9 min

Amazon SEO – An Introduction To Vertical Search On

Claire Perez Vice President | Strategy & Planning

One of the primary areas of focus for any SEO or content strategy is that of user intent. Whether you are B2C ecommerce, B2B lead generation, or anything in between, it is very helpful to consider the sales or lead “funnel” relevant to your business. For example, a potential sale in retail starts with awareness, the forming of an opinion, a period of consideration, determination of preference, and then, if those hurdles have finally been overcome, the purchase.

Being aware of this funnel is important when selecting the keywords to target in search and the relevant content you can create to speak to potential buyers at every stage. It is something we look to on the SEO team and across all Wpromote digital marketing service channels to dictate our clients’ content strategies and attract qualified visitors to their sites.

That sounds like a lot of work doesn’t it? Especially when, as a B2C ecommerce brand, you’d rather just skip straight to the sale. However, people use search engines like Google and Bing for a whole host of reasons including answering queries, research, consideration, comparison, and post-sale follow up. Wouldn’t it be lovely to have a search engine that was, for the most part, just for those people that wanted to buy something?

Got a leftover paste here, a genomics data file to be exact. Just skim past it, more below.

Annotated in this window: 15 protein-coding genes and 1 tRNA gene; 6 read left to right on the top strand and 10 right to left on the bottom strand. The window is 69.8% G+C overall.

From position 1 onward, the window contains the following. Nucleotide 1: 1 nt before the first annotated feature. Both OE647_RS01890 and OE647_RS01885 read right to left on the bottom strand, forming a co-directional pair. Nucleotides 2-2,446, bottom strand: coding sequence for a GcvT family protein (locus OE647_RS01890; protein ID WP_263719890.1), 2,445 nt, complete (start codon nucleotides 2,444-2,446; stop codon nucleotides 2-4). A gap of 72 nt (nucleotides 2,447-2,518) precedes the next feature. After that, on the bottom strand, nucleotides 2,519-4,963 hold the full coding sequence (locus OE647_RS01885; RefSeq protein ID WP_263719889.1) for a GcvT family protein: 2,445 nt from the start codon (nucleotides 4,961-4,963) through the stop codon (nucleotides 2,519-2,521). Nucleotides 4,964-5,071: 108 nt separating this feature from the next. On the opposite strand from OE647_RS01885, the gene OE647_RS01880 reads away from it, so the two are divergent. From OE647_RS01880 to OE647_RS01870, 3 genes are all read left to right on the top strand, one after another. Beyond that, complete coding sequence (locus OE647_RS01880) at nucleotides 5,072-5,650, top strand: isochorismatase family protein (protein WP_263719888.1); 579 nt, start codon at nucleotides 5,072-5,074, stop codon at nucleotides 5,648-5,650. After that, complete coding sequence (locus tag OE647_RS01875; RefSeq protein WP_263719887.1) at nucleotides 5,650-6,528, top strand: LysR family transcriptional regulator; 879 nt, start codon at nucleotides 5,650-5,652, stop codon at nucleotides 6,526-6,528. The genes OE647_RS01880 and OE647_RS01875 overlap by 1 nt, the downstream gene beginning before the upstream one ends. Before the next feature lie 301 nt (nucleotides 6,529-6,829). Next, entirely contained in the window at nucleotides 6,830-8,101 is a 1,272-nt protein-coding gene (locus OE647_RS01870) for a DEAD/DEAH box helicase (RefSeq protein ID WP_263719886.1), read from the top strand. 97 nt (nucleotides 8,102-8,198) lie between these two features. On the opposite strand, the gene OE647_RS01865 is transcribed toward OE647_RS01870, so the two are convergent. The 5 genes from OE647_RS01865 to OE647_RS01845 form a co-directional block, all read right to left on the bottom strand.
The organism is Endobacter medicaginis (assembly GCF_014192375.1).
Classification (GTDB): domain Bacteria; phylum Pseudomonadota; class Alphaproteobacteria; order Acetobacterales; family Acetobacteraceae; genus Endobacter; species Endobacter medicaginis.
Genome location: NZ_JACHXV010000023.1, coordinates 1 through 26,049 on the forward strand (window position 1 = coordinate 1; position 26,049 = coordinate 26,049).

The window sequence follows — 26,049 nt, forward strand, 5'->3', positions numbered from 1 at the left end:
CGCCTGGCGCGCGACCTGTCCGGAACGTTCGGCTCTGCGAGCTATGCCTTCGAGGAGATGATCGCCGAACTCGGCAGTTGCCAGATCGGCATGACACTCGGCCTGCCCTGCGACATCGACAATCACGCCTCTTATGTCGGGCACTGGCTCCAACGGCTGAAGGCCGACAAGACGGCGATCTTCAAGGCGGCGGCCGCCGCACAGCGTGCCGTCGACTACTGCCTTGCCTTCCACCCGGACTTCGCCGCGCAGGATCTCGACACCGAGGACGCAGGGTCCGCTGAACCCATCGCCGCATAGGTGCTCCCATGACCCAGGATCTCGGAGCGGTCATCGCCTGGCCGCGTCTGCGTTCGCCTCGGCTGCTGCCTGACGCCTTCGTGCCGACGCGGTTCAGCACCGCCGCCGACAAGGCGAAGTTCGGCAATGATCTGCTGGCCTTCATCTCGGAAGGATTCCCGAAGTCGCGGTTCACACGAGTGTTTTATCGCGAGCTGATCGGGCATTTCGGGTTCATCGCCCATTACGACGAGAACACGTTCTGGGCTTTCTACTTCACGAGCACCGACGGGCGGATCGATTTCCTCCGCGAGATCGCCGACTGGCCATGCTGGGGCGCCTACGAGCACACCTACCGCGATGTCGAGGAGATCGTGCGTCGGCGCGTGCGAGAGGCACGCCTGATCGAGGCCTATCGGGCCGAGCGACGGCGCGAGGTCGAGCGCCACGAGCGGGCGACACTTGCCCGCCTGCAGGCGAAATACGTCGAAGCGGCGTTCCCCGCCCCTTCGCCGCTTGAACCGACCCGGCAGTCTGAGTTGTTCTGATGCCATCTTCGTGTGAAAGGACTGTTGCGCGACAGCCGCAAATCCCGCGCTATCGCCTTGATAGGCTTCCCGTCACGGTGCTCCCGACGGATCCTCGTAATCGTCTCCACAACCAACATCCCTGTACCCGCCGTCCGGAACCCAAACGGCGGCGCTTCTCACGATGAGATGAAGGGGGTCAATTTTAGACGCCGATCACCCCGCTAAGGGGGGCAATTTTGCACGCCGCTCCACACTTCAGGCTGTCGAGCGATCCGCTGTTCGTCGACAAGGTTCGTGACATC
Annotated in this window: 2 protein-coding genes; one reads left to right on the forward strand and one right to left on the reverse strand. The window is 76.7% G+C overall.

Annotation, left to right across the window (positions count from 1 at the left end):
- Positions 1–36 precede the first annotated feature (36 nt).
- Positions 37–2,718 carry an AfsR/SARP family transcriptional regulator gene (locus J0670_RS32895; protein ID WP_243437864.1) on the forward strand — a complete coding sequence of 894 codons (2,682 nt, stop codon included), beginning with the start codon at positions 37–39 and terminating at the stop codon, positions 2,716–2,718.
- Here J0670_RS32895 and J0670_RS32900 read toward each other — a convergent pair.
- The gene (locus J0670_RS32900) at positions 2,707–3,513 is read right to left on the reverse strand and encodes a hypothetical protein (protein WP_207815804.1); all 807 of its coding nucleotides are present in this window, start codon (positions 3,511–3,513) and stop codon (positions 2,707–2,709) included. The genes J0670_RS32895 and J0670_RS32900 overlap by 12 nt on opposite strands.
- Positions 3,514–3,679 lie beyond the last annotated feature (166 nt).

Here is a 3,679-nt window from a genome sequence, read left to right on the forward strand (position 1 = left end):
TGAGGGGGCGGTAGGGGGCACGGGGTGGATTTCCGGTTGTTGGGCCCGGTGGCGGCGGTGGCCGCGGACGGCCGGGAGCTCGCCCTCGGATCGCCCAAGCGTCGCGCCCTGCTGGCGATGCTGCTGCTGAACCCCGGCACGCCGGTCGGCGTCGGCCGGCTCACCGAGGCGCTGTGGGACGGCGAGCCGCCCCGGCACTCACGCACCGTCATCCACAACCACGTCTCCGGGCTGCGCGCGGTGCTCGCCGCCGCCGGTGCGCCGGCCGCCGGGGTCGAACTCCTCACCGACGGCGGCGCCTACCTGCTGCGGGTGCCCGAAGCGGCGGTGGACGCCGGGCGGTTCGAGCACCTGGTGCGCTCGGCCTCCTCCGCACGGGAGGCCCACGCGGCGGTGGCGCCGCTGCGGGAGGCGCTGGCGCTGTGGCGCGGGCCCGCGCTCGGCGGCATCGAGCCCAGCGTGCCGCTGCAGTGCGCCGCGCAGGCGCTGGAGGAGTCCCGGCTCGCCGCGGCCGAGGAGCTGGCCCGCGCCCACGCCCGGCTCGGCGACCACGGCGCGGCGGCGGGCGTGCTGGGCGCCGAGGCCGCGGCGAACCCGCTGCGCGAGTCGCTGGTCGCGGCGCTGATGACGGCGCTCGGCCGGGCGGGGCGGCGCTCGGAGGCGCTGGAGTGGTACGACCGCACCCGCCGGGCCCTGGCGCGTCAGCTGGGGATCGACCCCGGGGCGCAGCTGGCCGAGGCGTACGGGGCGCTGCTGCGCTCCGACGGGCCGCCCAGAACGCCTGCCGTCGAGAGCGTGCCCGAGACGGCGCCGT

Well – There is one. You already know it, and probably use it pretty often, but it is regularly neglected when it comes to “search optimization”. Does this look familiar?


amazon search toolbar



It’s the behemoth that is Amazon. For product searches, Amazon has about three times the search volume of Google and has the obvious benefit of being purely product-focused. Obviously, to take advantage of this, you have to sell your products on Amazon which can eat into your profit margins more than if you were selling directly from your own site. However, if you are already an Amazon seller, there are plenty of Amazon SEO tactics you can employ to get the top “ranking” in this search engine too. These tactics are very different from traditional SEO. Here’s a high-level overview:


1. Amazon Conversion Rates

The objective under-mining the Google algorithm (and the basis for every strategic decision in your organic search campaign) is to display the most relevant pages for any given search query. That furthers Google’s business goal of being the most helpful search engine so people choose Google over other competitors. Amazon, on the other hand, wants to sell as much as possible, as it makes money off each sale. Therefore it wants the products that are most likely to sell to appear at the top of its search results. This means that when it comes to Amazon, conversion rate is king.


Obviously, that leads to something of a catch-22. You need high conversion rates in order to appear at the top of the search results, where people are more likely to find your product to buy it. However, you will struggle to get higher conversion rates without that sort of visibility.

So how can you improve conversion rates quickly?

In order to kick-start an Amazon SEO campaign, some sellers deliberately undercut the competition (and even their own website) to get the initial boost to conversion rates, before adjusting prices to more realistic levels once a higher position is secured. Obviously that strategy has inherent risks. While this article is not necessarily advocating this approach, it is worth noting for the sake of completeness.